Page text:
or, stuff that I dragged out of my head

Location: Moncton, New Brunswick, Canada

Thursday, February 26, 2009

Under the Influence

Sometimes an etymology is staring you right in the face, and you just don't see it. And sometimes it is wonderful.

The word "draw" has a great many meanings in English: there are certainly forty of them, maybe more. And what is wonderful is that they all come from the same source, Indo-European "dhragh-", "to draw, to pull, to drag", which came into Old English as "dragan" from Germanic "draganen" and became "drauen" in Middle English. Every sense of "draw" in English has that same notion of pulling or dragging. To draw a picture is to drag your pencil across paper. To draw breath is to pull it into your lungs. When a game is a draw, it's because both participants (as in a tug-of-war) were pulling equally hard to win. You draw your weapon, draw a crowd, draw out a leisurely lunch, draw interest, draw back, and in every case the meaning is "to pull".

Now, "dhragh-" looks like "drag", and every sense of "drag" in English also has that notion of pulling, with one likely exception (which you will probably guess). A horse drags a wagon behind it; later, "drag" came to be used for the wagon itself, and the slangy sense of a car as a wagon (you can still buy a station wagon) led to "drag racing", which could take place on the main drag. ("Drag" even came to mean the car itself, although this, the Oxford English Dictionary notes, perhaps rather sniffily, is "criminals' slang".) You take a drag on your cigarette, you drag your feet when you're tired, a bore drags out his tedious story: again, pulling, every time. The only exception is the drag which people wear, whether in the most literal sense of "the clothing of the opposite sex" or the metaphorical "clothing for a specific purpose" ("business drag"). This may come from the sense of a woman's long skirts dragging on the floor, but that stinks of folk etymology: a better guess is German "tragen", "to wear", via Yiddish "trogn", which would have been heard in theatrical circles. (The OED declines to speculate on the matter.)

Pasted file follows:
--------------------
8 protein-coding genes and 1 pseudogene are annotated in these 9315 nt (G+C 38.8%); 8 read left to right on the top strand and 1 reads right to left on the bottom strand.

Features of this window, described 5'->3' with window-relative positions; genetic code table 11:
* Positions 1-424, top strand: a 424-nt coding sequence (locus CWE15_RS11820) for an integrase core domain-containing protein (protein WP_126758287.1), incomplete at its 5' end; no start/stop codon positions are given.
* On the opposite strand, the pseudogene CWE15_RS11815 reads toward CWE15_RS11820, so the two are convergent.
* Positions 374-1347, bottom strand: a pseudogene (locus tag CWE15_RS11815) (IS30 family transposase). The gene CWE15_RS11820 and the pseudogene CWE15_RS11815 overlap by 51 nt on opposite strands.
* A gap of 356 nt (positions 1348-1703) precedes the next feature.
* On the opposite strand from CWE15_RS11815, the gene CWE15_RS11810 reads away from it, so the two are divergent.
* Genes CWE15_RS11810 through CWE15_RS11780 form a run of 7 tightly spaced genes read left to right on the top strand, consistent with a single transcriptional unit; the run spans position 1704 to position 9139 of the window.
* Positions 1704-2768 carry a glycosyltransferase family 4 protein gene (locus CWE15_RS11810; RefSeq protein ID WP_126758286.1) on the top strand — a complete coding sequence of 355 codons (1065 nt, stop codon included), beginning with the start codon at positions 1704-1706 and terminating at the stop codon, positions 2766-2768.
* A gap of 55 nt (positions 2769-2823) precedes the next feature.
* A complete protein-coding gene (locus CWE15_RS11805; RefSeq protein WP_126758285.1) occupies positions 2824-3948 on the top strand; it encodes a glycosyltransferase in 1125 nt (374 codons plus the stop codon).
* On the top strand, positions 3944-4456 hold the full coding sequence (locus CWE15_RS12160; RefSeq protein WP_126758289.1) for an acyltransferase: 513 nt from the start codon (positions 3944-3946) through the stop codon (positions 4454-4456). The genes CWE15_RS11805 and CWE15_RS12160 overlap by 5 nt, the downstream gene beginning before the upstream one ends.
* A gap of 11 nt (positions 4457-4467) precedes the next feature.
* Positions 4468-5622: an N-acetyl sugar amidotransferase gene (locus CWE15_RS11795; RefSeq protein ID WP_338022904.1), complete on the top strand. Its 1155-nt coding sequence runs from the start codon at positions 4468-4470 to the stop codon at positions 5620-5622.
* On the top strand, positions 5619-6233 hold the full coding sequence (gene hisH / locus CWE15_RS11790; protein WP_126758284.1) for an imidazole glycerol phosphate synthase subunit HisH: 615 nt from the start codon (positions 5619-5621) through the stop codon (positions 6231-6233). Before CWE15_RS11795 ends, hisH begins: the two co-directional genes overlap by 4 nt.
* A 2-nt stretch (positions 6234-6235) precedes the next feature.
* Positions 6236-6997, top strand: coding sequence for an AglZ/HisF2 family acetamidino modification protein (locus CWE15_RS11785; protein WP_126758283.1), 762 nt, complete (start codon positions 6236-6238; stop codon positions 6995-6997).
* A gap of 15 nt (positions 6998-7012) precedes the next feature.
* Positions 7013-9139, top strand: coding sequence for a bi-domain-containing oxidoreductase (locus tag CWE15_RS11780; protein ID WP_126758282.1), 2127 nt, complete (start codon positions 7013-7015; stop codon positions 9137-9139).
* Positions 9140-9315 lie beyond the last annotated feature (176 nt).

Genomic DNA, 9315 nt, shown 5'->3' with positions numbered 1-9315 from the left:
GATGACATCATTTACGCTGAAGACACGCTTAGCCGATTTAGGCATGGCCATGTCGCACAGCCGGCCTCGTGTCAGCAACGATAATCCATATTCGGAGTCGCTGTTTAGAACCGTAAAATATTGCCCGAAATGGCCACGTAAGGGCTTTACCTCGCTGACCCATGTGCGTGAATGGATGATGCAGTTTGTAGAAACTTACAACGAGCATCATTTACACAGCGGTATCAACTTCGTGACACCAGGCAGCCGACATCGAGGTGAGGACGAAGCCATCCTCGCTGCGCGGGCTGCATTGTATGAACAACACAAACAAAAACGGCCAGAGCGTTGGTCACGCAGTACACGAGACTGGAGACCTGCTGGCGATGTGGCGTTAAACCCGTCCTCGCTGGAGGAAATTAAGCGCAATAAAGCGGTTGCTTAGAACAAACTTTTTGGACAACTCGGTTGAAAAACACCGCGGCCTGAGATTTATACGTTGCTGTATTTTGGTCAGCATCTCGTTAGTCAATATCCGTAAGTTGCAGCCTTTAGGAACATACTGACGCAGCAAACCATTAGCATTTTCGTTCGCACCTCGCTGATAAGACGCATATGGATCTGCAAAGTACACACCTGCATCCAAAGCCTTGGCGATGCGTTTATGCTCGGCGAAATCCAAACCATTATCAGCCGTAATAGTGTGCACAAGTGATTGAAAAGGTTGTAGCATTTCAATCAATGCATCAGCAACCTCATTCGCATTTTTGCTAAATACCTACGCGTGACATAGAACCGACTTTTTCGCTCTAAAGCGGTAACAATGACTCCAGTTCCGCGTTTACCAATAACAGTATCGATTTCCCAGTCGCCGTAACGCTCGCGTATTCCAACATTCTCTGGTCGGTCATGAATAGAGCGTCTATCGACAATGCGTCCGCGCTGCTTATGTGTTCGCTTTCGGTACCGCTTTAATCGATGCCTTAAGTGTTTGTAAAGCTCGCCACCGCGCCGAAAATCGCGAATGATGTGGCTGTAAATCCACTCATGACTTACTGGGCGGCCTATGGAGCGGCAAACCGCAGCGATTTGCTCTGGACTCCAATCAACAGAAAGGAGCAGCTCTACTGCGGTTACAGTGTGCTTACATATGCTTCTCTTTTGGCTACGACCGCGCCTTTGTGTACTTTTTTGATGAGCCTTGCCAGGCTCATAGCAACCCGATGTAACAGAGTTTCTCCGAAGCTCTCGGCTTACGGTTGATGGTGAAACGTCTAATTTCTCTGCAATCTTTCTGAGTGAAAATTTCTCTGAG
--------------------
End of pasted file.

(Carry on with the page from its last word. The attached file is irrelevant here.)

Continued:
Another offshoot of "dhragh-" is "draft", and damned if every single sense of "draft" in English doesn't also have that sense of pulling or drawing. Draft beer is pulled from a tap; the draft pulls conscripts into the army; a rough draft is drawn up quickly, a draft of air is drawn through an opening into a room, a draftsman draws for a living.

Discovering things like this makes me just absurdly happy.


Post a Comment

<< Home